The Mercy Ships community on board our hospital ships is like none other. Our volunteer crew bring their unique skills and vibrant life experiences from around the world to serve the people who need it most. It’s about so much more than a professional title. It’s about bringing all that you are – both in and out of the workplace. Whether you’re a physician who leads workout classes, an accountant who is the karaoke queen, or a teacher who also competes in an acapella troupe, Mercy Ships needs more of you.
Discover the stories of Mercy Ships volunteers that have made their mark on board.
For Andy and Brenda Cole, serving with Mercy Ships has always been a family affair. The Africa Mercy is where their daughter spent summers helping patients down in the hospital wards, inspiring her to become a nurse. After getting a front-row seat to watch their dad at work, two of their sons went on to become maritime engineers. Their youngest son’s passion for acting began on board, with his first-ever role in an Academy play. As a bonus, they say that the noise and mayhem of raising five children equipped them for the beautiful chaos of living in a tight-knit ship community!
Twenty-one years ago, their Mercy Ships adventure began with a prayer. “As a seafarer I had the desire to not be separated from my wife and family for six months of the year. I wanted to spend more time with my wife and children and take them on an adventure by sharing my world as a sailor,” says Andy. “I love the ocean — the open seas are such special places. Having my family on board and travelling to many countries in West Africa and getting to know African cultures is so enriching. It’s been an amazing journey.”
Their journey officially started in 2000, when Andy became involved with the refit of the Africa Mercy. They sold their house and moved to Newcastle, UK, halfway across the country from their home in Liverpool. They originally expected to live in Newcastle for just a year – but the process ended up taking nearly seven. Andy and Brenda were in the front row for every step. “It was my defining moment – getting the Africa Mercy out of shipyard, going out on sea trials, and the maiden voyage sail to Liberia after all those years. It was, what I imagine, how everyone on the Global Mercy feels right now.”
“Here we are, 21 years later,” Brenda added. “We’ve learned a lot in that time, so to go through that process again and be involved in similar ways has been incredible.”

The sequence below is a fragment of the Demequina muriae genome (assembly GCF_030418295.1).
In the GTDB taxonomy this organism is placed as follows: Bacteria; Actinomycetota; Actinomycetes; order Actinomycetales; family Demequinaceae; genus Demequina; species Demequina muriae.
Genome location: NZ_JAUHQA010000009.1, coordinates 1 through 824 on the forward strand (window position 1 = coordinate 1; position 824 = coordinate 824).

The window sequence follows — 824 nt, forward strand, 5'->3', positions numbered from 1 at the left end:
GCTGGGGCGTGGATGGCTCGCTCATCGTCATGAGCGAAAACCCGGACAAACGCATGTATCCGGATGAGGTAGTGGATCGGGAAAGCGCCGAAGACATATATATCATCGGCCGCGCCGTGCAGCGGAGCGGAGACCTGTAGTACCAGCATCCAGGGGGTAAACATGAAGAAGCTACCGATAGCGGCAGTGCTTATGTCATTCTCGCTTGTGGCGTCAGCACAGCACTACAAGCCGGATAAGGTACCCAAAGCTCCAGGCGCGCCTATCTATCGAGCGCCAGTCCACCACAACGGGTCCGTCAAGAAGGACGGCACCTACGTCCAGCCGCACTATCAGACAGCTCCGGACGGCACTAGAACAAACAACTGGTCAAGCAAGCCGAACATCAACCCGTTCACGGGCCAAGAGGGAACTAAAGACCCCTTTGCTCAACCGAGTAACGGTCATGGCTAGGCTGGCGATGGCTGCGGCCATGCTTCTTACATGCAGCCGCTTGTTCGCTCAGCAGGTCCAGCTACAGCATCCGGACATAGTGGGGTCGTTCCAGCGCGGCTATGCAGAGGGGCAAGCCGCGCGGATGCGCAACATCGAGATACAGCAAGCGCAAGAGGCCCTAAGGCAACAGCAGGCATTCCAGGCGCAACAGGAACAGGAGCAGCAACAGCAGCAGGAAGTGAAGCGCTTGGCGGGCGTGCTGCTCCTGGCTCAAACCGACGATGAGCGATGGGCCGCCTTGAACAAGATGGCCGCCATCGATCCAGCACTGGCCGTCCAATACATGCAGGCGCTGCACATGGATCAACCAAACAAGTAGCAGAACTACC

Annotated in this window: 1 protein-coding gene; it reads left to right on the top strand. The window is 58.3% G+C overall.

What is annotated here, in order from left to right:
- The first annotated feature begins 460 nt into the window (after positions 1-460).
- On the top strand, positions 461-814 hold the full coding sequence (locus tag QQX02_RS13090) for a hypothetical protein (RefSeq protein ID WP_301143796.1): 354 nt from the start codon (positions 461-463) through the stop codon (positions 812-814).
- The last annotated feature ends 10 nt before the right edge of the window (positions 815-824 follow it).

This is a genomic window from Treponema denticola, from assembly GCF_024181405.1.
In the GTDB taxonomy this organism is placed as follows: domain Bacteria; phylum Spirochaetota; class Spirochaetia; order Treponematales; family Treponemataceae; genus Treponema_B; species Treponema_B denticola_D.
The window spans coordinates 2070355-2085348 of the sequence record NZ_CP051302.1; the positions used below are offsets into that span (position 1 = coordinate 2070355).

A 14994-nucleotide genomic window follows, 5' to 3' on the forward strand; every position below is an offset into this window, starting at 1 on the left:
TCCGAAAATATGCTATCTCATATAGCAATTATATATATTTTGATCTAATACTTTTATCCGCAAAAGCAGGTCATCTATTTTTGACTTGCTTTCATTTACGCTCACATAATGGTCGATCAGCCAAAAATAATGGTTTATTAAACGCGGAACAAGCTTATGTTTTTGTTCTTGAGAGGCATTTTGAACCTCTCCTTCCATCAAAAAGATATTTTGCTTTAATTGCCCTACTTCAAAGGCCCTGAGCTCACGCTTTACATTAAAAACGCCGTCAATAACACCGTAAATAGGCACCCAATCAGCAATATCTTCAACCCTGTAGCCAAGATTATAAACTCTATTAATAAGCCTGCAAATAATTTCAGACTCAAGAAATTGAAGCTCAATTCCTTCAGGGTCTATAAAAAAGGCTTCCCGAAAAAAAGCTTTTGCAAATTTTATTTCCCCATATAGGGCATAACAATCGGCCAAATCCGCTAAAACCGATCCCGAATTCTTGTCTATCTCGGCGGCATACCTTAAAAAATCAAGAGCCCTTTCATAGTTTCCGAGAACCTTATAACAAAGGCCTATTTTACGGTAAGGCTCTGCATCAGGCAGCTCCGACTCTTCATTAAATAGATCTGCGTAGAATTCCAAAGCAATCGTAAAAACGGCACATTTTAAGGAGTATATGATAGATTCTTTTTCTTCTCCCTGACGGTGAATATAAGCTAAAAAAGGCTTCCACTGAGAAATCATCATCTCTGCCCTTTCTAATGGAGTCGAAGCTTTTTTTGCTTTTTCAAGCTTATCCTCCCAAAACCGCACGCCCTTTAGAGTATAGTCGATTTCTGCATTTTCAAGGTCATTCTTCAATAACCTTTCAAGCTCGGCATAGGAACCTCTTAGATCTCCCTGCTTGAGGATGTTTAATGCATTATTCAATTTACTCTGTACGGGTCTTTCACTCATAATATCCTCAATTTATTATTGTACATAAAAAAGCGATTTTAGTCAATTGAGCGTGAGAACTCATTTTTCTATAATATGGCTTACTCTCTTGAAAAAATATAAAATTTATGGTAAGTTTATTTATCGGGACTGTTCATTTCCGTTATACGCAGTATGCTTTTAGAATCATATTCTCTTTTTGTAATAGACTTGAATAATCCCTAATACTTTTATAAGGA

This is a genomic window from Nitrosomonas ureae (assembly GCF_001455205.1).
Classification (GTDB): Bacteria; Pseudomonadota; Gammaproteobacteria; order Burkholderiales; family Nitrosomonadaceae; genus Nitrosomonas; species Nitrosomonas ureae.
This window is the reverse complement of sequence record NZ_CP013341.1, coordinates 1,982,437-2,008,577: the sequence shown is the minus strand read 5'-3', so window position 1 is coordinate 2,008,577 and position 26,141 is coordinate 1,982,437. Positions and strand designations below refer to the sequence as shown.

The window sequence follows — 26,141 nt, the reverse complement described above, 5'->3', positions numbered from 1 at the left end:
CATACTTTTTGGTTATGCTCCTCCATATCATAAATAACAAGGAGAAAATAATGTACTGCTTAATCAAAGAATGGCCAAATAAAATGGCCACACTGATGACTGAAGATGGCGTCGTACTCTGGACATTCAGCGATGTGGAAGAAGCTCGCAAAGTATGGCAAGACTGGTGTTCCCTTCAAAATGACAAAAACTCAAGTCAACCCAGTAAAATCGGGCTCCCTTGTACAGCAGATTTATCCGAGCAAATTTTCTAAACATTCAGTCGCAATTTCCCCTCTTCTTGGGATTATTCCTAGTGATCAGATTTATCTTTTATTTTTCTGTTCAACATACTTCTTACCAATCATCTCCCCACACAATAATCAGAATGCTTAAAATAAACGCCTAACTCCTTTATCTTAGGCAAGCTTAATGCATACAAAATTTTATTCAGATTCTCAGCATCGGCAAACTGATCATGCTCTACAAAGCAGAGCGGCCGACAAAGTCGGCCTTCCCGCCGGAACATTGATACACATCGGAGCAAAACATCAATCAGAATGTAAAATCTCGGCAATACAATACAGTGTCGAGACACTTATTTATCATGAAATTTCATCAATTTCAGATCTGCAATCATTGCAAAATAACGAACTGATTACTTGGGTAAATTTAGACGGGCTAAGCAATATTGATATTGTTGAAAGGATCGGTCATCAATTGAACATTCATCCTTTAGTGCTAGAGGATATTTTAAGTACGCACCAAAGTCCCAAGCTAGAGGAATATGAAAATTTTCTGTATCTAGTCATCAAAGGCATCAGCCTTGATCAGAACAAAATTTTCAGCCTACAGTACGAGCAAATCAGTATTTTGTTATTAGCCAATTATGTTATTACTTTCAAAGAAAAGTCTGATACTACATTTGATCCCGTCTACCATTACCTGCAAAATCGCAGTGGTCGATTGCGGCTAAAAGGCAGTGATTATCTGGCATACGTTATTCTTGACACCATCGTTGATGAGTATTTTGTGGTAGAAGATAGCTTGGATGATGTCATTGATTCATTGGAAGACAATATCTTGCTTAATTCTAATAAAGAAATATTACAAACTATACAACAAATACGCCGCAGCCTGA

Currently, Andy is serving on board our new ship, the Global Mercy, during its very first sail, what he calls “real pioneering.” He will take over as Chief Engineer once the ship reaches Antwerp, Belgium, for its equipping phase. He’s had plenty of opportunities to use his maritime engineering skills and technical expertise with Mercy Ships over the past few decades. Brenda, who has served in various Human Resources roles during her time on board, calls Mercy Ships the “perfect blend for us as a family.” No matter where or how they serve, both love that all roles are equally valuable: “A top surgeon is on the level with everyone else. We are all needed to keep the ship functioning and the hospital working.”
Outside of their official roles, the Coles have loved discovering their place in the community on board. Several years ago, the family experienced heart-breaking tragedy when they unexpectedly lost their 22-year-old daughter. Andy and Brenda have been able to channel their painful experiences to further enrich their relationships on board and find healing in community.
“By being honest and vulnerable about my life journey, we’re able to break down cultural barriers. Going back to the ship and sharing our story helped us to come alongside people. Because of what we’d been through, we had a deeper level of care and understanding. We’ve learned to laugh with those who laugh and genuinely cry with those who are hurting,” said Andy.
Among the community, Andy says he enjoys being vulnerable and nurturing people. Brenda says life on board challenged her need for personal space – “I’m an introvert, but I’d push myself to be in community and always ended up being so energised by playing games in public spaces. I’d call myself a bit of a puzzle solver, both in games and in life.”
As they reflect on more than two decades of service, Brenda and Andy know they’re exactly where they are meant to be. They’ve both left a mark on our community, and we are all better for it. “It’s not easy to leave the comfort of home and the familiar, however, the rewards on so many levels are so worth it. Our journey of 21 years associated with Mercy Ships has changed the destiny of our whole family.”
Ready to make your mark? There’s a place for you on board — visit mercyships.org/makeyourmark to learn more.